[[nid: 375 Occurs in two different forms, a muddy greenishyellow colour, and a pale grey colour. Scientific name Allolobophora chlorotica Distribution Widely distributed and often the most numerous earthworm in all but the most acidic habitats. Habitat Lives in the topsoil, often among plant roots. Diet Eats soil. Disclaimer: The Animal Diversity Web is an educational resource written largely by and for college students.
ADW doesn't cover all species in the world, nor does it include all the latest scientific information about organisms we describe. Though we edit our accounts for accuracy, we cannot guarantee all information in those accounts. Breeding experiments Allolobophora chlorotica classification essay questioned the status of the green (g) and pink (p) colour morphs of Allolobophora chlorotica.
Should they become regarded as separate species, the name Allolobophora virescens (Savigny, 1826) is available for the pink form of Allolobophora chlorotica is a mediumsized earthworm, adults measuring approximately 50 mm in length.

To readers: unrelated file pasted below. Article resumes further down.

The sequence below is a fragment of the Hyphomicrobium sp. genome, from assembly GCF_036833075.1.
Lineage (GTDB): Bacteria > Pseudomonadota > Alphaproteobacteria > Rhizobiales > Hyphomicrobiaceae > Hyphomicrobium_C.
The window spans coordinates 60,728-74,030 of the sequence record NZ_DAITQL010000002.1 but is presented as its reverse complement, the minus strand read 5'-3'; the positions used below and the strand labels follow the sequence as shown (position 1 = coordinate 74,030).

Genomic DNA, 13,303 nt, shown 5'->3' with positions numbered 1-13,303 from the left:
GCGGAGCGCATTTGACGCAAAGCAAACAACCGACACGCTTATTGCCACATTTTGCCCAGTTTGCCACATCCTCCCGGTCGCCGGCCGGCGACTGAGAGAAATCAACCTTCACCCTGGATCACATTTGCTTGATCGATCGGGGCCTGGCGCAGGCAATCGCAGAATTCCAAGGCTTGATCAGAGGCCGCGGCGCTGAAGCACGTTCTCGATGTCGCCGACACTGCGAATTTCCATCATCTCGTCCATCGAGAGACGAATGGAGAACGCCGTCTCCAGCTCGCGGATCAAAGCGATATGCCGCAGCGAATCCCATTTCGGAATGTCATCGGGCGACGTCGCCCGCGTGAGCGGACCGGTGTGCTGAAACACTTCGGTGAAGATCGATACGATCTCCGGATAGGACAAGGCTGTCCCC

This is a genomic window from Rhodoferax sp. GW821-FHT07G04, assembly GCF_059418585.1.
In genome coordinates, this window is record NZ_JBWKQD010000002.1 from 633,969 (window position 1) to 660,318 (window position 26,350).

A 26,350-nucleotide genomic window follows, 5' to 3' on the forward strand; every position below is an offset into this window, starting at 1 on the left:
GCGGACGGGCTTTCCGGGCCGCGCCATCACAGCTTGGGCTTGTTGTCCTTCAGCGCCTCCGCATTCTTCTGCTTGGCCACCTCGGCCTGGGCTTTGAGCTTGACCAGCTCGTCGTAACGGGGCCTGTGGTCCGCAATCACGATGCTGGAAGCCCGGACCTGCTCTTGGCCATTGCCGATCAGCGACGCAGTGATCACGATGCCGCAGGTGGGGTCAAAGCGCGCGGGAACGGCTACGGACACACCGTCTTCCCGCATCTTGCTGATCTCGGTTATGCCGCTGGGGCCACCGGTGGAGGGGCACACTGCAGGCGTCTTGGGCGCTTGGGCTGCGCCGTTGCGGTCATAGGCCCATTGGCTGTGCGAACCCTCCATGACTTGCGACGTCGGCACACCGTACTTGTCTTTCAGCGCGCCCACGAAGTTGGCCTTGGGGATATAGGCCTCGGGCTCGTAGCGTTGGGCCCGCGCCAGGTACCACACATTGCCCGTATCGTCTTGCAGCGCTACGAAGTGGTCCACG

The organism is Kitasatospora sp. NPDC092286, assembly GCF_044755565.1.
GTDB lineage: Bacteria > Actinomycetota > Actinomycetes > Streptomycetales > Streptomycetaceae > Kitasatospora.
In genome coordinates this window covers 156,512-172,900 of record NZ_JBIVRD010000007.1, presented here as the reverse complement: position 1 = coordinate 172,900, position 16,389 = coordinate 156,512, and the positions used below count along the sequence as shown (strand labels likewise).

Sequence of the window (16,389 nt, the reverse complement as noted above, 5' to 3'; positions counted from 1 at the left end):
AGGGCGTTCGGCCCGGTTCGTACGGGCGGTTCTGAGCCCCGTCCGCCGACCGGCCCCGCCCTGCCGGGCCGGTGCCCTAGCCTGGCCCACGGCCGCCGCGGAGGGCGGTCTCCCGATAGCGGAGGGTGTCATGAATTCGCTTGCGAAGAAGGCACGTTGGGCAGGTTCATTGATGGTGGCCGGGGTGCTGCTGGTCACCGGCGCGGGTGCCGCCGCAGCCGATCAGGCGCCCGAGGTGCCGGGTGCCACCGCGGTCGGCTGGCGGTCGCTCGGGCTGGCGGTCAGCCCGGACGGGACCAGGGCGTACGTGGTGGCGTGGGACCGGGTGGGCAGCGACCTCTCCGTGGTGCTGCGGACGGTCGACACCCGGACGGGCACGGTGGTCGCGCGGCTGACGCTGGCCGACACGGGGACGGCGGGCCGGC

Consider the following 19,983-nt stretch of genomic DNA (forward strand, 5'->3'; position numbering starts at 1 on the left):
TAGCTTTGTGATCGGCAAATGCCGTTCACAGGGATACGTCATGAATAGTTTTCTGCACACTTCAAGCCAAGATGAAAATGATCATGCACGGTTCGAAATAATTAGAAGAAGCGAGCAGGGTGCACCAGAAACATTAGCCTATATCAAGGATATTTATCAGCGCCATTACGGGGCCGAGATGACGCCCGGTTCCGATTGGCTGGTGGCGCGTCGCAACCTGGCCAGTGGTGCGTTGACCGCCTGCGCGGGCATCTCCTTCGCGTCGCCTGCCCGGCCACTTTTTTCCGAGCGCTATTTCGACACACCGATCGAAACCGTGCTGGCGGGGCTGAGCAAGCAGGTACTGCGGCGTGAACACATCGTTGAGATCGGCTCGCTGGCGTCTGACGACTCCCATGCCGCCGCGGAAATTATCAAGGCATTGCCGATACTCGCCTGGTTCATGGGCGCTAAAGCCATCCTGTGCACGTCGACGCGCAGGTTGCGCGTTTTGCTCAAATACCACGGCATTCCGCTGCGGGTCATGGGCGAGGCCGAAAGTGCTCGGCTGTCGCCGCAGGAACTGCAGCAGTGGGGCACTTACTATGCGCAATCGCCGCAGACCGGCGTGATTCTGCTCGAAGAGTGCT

This species is unique in that it has three pairs of suckerlike discs on alternate segments on the underside of its clitellum. Allolobophora chlorotica exists as two colour morphs, pink and green. Field observations have indicated that the two morphs have ecological preferences linked to soil moisture: the green morph dominating in wet soils and the pink morph in dry soils. Scientists aim to describe a single 'tree of life' that reflects the evolutionary relationships of living things.
However, evolutionary relationships are a matter of ongoing discovery, and there are different opinions about how living things should be grouped and named.
May 03, 2017 Allolobophora chlorotica is a species of earthworm that feeds and lives in soil. This species stands out from other earthworms due to the presence of three 'Suckerlike Discs' on the underside of the clitellum. Subspecies Allolobophora chlorotica curiosa Ribaucourt, 1896 accepted as Allolobophora chlorotica (Savigny, 1826) Subspecies Allolobophora chlorotica kosovensis apkarev, 1975 accepted as Allolobophora chlorotica (Savigny, 1826) Abstract.
Breeding experiments have questioned the status of the green (g) and pink (p) colour morphs of Allolobophora chlorotica. Should they Chlorotica is now thought comprise more than one species. Genetic research carried out by Cardiff University suggests the figure could be as high as four. Certainly research lead by Central Lancaster University has shown that the pink and green morphs are very likely to be separate species.